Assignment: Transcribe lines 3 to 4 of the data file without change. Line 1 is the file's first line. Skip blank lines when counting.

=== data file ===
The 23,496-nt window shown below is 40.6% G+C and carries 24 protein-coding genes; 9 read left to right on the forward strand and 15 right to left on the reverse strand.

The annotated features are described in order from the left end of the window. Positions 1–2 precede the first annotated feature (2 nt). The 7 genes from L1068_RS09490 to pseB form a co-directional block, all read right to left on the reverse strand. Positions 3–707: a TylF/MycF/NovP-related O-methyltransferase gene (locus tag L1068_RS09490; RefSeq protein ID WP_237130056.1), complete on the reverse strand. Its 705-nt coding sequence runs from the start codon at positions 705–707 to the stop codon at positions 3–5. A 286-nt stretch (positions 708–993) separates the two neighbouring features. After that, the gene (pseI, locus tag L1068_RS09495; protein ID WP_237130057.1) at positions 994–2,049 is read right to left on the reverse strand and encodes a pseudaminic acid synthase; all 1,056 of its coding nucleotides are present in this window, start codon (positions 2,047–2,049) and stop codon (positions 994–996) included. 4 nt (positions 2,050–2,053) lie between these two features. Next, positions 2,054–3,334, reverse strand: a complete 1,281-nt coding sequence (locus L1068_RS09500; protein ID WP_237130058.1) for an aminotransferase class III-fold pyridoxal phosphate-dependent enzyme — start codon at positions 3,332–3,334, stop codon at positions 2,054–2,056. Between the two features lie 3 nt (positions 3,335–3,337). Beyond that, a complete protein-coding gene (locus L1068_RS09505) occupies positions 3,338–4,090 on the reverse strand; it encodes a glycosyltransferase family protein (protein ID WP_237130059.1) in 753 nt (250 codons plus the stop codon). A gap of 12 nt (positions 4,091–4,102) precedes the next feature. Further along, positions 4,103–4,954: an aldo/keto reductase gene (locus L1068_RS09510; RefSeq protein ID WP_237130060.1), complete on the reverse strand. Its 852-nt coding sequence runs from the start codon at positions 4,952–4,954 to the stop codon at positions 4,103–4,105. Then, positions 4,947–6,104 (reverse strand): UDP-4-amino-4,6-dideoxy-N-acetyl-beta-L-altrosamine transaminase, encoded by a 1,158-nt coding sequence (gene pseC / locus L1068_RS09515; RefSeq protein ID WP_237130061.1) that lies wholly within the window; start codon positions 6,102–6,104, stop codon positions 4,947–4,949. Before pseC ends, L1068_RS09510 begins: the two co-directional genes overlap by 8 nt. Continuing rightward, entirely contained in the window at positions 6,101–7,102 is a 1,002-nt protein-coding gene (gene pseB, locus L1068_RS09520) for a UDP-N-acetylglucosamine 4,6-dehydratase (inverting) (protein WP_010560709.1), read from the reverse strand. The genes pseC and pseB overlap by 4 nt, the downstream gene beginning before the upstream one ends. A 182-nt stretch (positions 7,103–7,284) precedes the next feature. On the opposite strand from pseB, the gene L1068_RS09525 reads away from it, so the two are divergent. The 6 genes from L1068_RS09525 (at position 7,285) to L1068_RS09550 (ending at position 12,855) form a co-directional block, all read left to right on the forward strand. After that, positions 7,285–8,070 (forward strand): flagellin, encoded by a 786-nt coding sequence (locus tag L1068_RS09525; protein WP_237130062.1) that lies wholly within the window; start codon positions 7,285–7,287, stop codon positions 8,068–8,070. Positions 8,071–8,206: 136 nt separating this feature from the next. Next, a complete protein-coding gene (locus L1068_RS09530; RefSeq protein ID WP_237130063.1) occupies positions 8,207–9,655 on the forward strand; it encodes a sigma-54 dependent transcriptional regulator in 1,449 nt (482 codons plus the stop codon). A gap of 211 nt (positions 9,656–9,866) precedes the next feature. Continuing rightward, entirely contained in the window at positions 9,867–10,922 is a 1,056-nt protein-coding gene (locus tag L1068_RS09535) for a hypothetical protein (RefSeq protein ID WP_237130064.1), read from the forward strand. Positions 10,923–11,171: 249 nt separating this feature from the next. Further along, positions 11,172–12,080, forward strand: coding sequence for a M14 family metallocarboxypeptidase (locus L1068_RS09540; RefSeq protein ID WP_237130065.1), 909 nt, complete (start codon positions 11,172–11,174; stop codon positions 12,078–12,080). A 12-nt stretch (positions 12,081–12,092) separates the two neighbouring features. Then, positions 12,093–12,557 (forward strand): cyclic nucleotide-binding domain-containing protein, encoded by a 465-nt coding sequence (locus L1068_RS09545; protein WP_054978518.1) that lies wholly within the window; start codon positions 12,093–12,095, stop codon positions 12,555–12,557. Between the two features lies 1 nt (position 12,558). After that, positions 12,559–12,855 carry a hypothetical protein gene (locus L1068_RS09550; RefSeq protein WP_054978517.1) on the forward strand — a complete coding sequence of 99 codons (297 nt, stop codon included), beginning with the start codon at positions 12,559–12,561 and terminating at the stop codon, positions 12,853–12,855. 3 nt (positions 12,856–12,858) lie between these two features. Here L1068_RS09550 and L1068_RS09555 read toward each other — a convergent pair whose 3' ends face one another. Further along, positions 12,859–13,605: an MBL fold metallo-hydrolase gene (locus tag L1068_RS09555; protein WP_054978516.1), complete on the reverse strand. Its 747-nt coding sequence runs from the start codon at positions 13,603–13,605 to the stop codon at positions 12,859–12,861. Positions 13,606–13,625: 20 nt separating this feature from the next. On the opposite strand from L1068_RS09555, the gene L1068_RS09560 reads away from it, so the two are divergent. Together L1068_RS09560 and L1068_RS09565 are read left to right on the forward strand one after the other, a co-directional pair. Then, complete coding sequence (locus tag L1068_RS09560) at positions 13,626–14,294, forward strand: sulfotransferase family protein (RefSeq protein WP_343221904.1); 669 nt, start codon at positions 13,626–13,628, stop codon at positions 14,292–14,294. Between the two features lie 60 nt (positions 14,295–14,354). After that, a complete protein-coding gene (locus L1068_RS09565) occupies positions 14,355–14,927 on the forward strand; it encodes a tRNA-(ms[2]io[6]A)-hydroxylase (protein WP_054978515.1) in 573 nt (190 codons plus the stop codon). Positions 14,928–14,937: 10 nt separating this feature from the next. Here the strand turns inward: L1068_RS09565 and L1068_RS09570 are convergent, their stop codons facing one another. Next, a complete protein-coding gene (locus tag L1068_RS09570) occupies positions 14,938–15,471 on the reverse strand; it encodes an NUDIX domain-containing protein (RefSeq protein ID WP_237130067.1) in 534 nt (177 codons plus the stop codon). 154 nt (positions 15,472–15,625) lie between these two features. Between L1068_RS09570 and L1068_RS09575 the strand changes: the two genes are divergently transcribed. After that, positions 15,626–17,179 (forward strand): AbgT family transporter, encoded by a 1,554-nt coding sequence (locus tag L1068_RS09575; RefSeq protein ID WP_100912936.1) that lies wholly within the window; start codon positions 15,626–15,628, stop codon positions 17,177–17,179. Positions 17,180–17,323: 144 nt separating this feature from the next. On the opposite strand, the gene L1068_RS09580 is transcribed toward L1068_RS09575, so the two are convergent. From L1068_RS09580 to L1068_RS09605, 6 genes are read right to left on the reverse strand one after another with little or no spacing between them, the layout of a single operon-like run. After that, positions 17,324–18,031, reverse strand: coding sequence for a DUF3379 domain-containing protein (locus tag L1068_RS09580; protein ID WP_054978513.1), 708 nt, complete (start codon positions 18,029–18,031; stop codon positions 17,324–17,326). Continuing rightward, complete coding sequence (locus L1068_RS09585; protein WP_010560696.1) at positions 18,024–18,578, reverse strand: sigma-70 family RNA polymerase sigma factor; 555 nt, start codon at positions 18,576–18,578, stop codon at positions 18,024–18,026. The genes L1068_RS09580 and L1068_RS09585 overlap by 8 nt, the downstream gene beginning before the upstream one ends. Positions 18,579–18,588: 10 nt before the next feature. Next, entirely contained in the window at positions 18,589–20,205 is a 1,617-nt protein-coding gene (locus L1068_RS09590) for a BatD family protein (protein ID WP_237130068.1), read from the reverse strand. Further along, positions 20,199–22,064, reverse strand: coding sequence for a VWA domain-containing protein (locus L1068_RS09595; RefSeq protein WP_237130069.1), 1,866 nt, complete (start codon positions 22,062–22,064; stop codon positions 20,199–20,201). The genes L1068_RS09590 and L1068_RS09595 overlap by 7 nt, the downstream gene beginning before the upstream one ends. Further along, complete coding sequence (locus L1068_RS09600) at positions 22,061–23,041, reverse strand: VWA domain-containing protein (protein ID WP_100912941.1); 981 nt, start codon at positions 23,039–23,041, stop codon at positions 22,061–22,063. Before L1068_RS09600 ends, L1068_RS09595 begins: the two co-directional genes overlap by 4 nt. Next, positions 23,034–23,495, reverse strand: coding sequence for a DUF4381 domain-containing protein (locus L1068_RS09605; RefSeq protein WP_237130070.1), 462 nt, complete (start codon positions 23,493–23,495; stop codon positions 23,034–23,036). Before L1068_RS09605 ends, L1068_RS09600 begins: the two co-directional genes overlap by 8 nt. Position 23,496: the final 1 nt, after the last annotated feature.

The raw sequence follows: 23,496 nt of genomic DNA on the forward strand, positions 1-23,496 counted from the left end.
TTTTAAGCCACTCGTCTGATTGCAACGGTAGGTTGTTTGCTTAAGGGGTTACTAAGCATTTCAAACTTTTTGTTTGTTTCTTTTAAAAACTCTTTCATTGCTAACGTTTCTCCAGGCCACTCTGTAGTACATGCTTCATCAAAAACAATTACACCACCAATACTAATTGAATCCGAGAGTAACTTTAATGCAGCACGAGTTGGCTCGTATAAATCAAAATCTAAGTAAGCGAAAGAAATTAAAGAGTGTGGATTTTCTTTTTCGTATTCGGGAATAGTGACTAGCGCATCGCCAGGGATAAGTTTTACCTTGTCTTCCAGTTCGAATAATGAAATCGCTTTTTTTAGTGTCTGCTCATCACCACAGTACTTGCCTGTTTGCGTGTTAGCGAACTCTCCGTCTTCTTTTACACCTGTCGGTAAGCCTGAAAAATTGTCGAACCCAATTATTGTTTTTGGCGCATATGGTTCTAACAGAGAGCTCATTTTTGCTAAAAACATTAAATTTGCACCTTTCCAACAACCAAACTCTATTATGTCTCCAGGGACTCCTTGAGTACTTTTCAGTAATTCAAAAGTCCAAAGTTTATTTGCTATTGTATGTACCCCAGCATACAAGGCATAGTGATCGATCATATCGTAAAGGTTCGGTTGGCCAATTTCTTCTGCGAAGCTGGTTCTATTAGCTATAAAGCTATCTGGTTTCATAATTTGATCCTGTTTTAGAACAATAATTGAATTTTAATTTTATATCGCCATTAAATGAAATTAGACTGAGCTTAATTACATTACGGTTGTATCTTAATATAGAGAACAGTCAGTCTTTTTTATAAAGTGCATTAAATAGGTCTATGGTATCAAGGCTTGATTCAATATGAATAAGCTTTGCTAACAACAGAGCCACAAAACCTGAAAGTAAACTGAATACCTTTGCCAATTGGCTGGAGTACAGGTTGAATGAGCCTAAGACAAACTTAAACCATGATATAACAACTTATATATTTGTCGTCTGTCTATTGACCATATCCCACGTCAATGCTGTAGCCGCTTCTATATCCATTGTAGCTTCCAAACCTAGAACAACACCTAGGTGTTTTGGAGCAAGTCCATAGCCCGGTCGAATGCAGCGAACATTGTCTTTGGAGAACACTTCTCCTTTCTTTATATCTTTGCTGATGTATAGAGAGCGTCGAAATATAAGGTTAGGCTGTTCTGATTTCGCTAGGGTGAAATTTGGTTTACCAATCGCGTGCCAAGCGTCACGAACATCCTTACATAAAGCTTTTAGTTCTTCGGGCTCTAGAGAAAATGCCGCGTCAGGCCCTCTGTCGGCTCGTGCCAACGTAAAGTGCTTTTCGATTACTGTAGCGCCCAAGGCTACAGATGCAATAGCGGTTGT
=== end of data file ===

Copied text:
The raw sequence follows: 23,496 nt of genomic DNA on the forward strand, positions 1-23,496 counted from the left end.
TTTTAAGCCACTCGTCTGATTGCAACGGTAGGTTGTTTGCTTAAGGGGTTACTAAGCATTTCAAACTTTTTGTTTGTTTCTTTTAAAAACTCTTTCATTGCTAACGTTTCTCCAGGCCACTCTGTAGTACATGCTTCATCAAAAACAATTACACCACCAATACTAATTGAATCCGAGAGTAACTTTAATGCAGCACGAGTTGGCTCGTATAAATCAAAATCTAAGTAAGCGAAAGAAATTAAAGAGTGTGGATTTTCTTTTTCGTATTCGGGAATAGTGACTAGCGCATCGCCAGGGATAAGTTTTACCTTGTCTTCCAGTTCGAATAATGAAATCGCTTTTTTTAGTGTCTGCTCATCACCACAGTACTTGCCTGTTTGCGTGTTAGCGAACTCTCCGTCTTCTTTTACACCTGTCGGTAAGCCTGAAAAATTGTCGAACCCAATTATTGTTTTTGGCGCATATGGTTCTAACAGAGAGCTCATTTTTGCTAAAAACATTAAATTTGCACCTTTCCAACAACCAAACTCTATTATGTCTCCAGGGACTCCTTGAGTACTTTTCAGTAATTCAAAAGTCCAAAGTTTATTTGCTATTGTATGTACCCCAGCATACAAGGCATAGTGATCGATCATATCGTAAAGGTTCGGTTGGCCAATTTCTTCTGCGAAGCTGGTTCTATTAGCTATAAAGCTATCTGGTTTCATAATTTGATCCTGTTTTAGAACAATAATTGAATTTTAATTTTATATCGCCATTAAATGAAATTAGACTGAGCTTAATTACATTACGGTTGTATCTTAATATAGAGAACAGTCAGTCTTTTTTATAAAGTGCATTAAATAGGTCTATGGTATCAAGGCTTGATTCAATATGAATAAGCTTTGCTAACAACAGAGCCACAAAACCTGAAAGTAAACTGAATACCTTTGCCAATTGGCTGGAGTACAGGTTGAATGAGCCTAAGACAAACTTAAACCATGATATAACAACTTATATATTTGTCGTCTGTCTATTGACCATATCCCACGTCAATGCTGTAGCCGCTTCTATATCCATTGTAGCTTCCAAACCTAGAACAACACCTAGGTGTTTTGGAGCAAGTCCATAGCCCGGTCGAATGCAGCGAACATTGTCTTTGGAGAACACTTCTCCTTTCTTTATATCTTTGCTGATGTATAGAGAGCGTCGAAATATAAGGTTAGGCTGTTCTGATTTCGCTAGGGTGAAATTTGGTTTACCAATCGCGTGCCAAGCGTCACGAACATCCTTACATAAAGCTTTTAGTTCTTCGGGCTCTAGAGAAAATGCCGCGTCAGGCCCTCTGTCGGCTCGTGCCAACGTAAAGTGCTTTTCGATTACTGTAGCGCCCAAGGCTACAGATGCAATAGCGGTTGT